Moreover, the Divine Liturgy has a double unitive function: vertically with God, and horizontally with each other. Further, the Divine Liturgy is also a public service involving the whole community in an act of prayer, worship, teaching, and communion of the one Body of Christ. In the East, celebrating the Divine Liturgy was saving. In fact, what enabled the Eastern Churches to survive the Communist persecution was the worship and the celebration of the Divine Liturgy in the local Church. In the East, a Eucharistic community “One Lord, One Faith, and One Baptism” (Ephesians 4:5) proved to be a surviving community. The understanding of Divine Liturgy in the East and the West are very similar, as my students observed after the abbot’s lecture, with some differences, the most visible and important being the normative use of ad orientem in worship in the East.

Divine Liturgy in the Greco-Albanian church of the Most Holy Savior in Cosenza, Italy. (Photo by Alex Talarico)
Facing sacred places or destinations while praying is the norm in major world religions. The sacred destination for Judaism is towards the dwelling place of God, otherwise known as Shekinah, the Holy city of Jerusalem. “Daniel continued his custom of going home to kneel in prayer and give thanks to his God in the upper chamber three times a day, with the windows open toward Jerusalem.” (Daniel 6:11) Muslims pray in the direction of the city of Mecca, a symbol of religious unity among Muslims.

The Church of the first millennium in the East and in the West worshipped facing ad orientem. The first Christians, beginning in the second century, directed their prayers facing East, in the direction of the rising sun. While there is no explicit reference to ad orientem in the New Testament, the significance of the East in Matthew 24: 27 is remarkable: “For just as lightning comes from the east and is seen as far as the west, so will the coming of the Son of Man be.” The Eastward liturgical orientation seems important to East and West. For St Cyril of Jerusalem, a fourth century saint venerated by the Eastern and Western Churches, the West was the region of sensible darkness. Instead, he advised “turning from West to East, the place of light.” His contemporary St Basil the Great wrote in De Spiritu Sancto that the unwritten tradition of the Church “has taught us to turn to the East at the prayer.” Christ is Sun of Righteousness and Dayspring, so “the East is the direction that must be assigned to His worship,” wrote St. John of Damascus in De fide Orthodoxa.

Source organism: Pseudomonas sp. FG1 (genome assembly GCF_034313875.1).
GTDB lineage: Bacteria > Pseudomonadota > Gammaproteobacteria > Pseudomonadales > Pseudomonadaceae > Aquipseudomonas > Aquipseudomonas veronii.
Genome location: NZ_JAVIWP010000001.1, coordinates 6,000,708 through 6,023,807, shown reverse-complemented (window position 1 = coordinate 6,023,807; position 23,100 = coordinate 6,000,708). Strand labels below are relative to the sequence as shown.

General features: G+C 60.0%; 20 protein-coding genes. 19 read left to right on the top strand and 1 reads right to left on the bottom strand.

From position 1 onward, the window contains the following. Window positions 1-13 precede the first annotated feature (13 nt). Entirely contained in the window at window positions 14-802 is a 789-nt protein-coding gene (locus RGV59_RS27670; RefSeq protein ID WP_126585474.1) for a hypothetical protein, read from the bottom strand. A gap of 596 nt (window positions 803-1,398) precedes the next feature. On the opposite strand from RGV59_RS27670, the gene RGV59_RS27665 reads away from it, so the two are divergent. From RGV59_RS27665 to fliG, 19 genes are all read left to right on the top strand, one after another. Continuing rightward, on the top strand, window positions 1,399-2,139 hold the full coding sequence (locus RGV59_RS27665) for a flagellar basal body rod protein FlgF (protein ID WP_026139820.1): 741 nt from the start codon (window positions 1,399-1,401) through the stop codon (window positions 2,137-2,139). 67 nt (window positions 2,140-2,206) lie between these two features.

Blessed Jacopo de Voragine, Archbishop of Genoa in the 13th century, specified that seeking and looking towards our ancient homeland and towards God, we worship facing East. Bishop Guillaume Durand (13th century), who wrote an indispensable guide for understanding the significance of medieval ecclesiastical art and worship, advised that the priest at the altar and in the Offices should pray towards the East. Consequently, churches were built with altars facing East, a direction which was standard and incredibly useful to the medieval pilgrim who wanted to avoid getting lost in the cities. Churches were natural landmarks to keep track of directions. Theologically, worship facing East was important: it united the local churches, East and West, to the universal Church. Worshiping ad orientem was standard for the united Church in the first millennium and until after Vatican II, praying facing East was the standard in the West, as well.

What did Sacrosanctum Concilium prescribe for Catholic liturgy?